As discussed above novel products, services and approaches are (by being excluded from Annex 11) are not “protected” areas of in the CPTPA giving government licence to act. This means action to rein in the negative impacts of new and untested approaches could easily lead to an accusation of expropriation or discriminatory action. Just think about this and the rate of change in science and technology. Algorithms, products connected to the “internet of things”, rocket launches, artificial intelligence, corporate surveillance, drones, unmanned flying or nano-technology or any new area where corporations have expectations of significant ongoing profits could be effectively exempt from legislation no matter the negative impacts on New Zealand. Taking action could seriously indebt the government.
To make things worse what the CPTPA National Interest Analysis describes as a “legitimate public policy space” is itself not defined. The US organisation Public Citizen has made clear that a “legitimate public policy objective” is not self-defining and any country using as the means to adopt new policy would have to justify the policy objective if it is challenged in a dispute”.
How these limited protections for public legislation could play out in practice has potentially alarming consequences. Similar cases have arisen in other jurusdictions and a couple of references are provided at the end of this article showing how these kinds of cases have actually played out.*
But here are some possible NZ examples
Imagine a popular retirement area in 15 years when a much smaller proportion of the aged population will have an asset to sell in the form of a home but they make up a much larger proportion of the population than now. If a struggling Health Board decided to create a public aged care option would be likely subject to a claim of indirect expropriation based on the commercial operators anticipated future profits.
Imagine that the introduction of self-driving vehicles has some serious downsides – and several are forecasted. Overseas investors who will even now be spying NZ as an area of light handed regulation and providing easy market access for trials will sue for loss of anticipated profits if legislation or taxation action is mounted to rein in the negative impacts.
There is no analysis of this kind in the NIA.
The CHINA FTA.
There is also none about the impacts of the other major Free Trade Agreement of recent times.
In the 2008 NIA for that the Chine FTA MFAT officials in the said that “the FTA is not expected to have any discernible negative social effects in New Zealand.”
However the FTA appears to be at least partly responsible for extreme levels of private debt – in Dec 2017 Westpac Senior Economist Satish Ranchhod said that overseas debt has risen by 7.3% in 1 year by or about $38bn. (In contrast the total overseas trade – not profits to repay debt – for NZ over the same period was $55bn of which exports into China account for $12bn. This indebtedness I would argue could be, to an appreciable extent be linked to the China Free Trade Agreement through the dairy conversions and retooling by farmers and house price increases brought about by speculator investment from offshore. I would argue such increases in private indebtedness are simply unsustainable. The Reserve Bank in 2017 reported that thousands of farmers are vulnerable to the risk of an international financial crisis. In addition hundreds of thousands of households (up by more than 60% over 10 years) are at risk of an interest rise or a small fall in prices or an illness away from foreclosure). The ratio of household debt to income has now reached a record – 168 per cent of income and this is even greater than in 2008.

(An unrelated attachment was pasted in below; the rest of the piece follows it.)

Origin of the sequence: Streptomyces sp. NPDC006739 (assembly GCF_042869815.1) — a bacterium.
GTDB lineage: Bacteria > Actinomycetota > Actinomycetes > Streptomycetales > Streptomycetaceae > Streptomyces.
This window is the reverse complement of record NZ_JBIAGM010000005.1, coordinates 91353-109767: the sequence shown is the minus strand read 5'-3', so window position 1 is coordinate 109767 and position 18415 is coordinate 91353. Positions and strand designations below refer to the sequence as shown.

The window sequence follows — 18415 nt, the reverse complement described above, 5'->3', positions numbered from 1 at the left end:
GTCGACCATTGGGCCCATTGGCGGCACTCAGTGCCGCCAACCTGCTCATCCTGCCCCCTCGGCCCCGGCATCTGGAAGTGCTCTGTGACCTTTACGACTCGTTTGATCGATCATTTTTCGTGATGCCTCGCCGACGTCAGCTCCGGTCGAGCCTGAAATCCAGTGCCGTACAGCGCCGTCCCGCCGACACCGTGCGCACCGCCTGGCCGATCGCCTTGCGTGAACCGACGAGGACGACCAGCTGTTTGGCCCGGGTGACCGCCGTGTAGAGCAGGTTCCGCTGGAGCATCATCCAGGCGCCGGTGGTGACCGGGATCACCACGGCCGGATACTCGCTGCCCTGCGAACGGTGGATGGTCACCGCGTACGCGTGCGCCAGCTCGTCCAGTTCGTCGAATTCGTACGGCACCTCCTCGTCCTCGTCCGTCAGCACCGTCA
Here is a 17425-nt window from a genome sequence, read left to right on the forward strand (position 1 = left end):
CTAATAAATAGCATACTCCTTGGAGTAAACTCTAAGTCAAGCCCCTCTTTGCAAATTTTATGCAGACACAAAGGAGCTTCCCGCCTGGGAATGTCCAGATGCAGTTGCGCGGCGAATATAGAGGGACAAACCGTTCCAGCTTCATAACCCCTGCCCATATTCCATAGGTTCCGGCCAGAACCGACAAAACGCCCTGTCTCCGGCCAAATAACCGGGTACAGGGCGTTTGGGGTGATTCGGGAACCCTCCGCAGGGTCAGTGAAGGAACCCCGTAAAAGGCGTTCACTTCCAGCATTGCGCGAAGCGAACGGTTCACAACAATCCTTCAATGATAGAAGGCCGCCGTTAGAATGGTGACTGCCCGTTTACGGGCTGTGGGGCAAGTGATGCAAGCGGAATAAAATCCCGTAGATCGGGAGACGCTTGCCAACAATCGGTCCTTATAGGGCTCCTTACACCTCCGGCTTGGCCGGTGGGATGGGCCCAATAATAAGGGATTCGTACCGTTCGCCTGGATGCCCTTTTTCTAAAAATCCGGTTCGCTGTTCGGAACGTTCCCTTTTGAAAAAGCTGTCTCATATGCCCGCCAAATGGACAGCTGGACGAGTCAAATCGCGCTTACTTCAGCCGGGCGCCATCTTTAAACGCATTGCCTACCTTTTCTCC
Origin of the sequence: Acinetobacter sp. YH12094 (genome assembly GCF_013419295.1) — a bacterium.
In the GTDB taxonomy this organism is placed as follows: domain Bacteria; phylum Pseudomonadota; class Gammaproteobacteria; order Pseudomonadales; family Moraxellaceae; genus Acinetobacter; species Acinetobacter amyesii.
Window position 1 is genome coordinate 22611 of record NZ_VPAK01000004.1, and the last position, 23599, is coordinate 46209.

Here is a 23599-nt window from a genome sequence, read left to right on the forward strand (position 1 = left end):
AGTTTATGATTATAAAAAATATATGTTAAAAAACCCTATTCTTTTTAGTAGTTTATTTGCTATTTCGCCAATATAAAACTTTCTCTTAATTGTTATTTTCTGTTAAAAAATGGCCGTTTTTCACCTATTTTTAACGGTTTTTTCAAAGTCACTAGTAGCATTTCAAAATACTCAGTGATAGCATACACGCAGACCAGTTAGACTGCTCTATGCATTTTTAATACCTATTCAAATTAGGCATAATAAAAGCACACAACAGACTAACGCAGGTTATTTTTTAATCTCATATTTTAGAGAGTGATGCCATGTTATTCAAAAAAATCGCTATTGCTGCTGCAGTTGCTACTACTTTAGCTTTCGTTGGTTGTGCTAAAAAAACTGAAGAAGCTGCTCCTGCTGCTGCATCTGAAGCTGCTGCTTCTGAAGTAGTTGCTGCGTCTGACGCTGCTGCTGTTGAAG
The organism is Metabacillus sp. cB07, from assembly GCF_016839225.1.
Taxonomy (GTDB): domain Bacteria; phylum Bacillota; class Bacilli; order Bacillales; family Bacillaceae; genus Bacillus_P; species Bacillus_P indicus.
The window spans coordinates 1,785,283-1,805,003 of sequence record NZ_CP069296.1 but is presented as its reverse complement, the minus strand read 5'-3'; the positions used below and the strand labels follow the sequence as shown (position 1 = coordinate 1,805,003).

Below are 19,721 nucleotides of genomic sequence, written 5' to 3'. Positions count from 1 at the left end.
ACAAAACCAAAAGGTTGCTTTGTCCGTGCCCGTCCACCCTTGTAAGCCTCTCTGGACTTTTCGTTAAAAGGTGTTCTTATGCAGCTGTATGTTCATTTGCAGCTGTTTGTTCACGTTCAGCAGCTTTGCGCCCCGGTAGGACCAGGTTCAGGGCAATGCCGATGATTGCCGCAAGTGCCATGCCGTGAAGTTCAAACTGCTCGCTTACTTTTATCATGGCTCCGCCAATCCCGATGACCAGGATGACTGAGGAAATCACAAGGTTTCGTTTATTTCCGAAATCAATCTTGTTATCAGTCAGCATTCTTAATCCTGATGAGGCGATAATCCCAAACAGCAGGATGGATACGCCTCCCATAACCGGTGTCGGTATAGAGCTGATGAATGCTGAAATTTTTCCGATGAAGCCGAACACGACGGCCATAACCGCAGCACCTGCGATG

But the additional and arguably just as important disadvantages of the China FTA are secondary effects. Negative impacts to the good of NZ – its people and environment, not impacts on exporters and importers and foreign investors.
The 10 years since we signed the China FTA we have had
- Serious Corruption concerns identified by Anne-Marie Brady that even former first Lady Hillary Clinton is aware of.
- Increasing inequality – in particular as a result of speculative housing and speculative dairy conversions.
- Several polluted aquifers and dust storms blowing across the Canterbury plains.
- Boom, followed by Dutch disease – and then bust in the dairy industry.
- Dodgy steel, falsely tested and imported cheaply that is now in our bridges, motorways and in Canterbury homes
- A growing pile of plastic recycling now that the Chinese government are no longer willing to accept it.
- Hungry Chinese workers replacing asbestos in NZ’s trains while employed on China’s working standards and pay.
For decades the approach to interviewing job candidates has been a behaviourally based interview. Past behaviour is a good predictor of future behaviour. Its time that trade agreements were made to pass the same test. The lack of any cost assigned to these enormous negative is one of the main reason that I think that the NIA is an inadequate document. To pursue the agreement when there is no mitigation of further risks of these kinds is hubris.
ISDS compensation cases based on ‘expropriation’
The Vattenvall vs German Government case is an example of so called “indirect expropriation” where the company sought $US5.1bn when German policy was to quit the nuclear industry shows what happens when a government is not protected to be able take any action necessary to achieve a public policy objective.
In a Canadian example a council encouraged US company Bilcon to invest in a local quarry. Later it was discovered that the quarry was not compliant with environmental legislation and the investment would be damaging. The Canadian government sought to stop it and is now facing a multi-billion dollar fine in a case that has taken a decade. There is nothing in the CPTPA which would prevent a similar situation in New Zealand.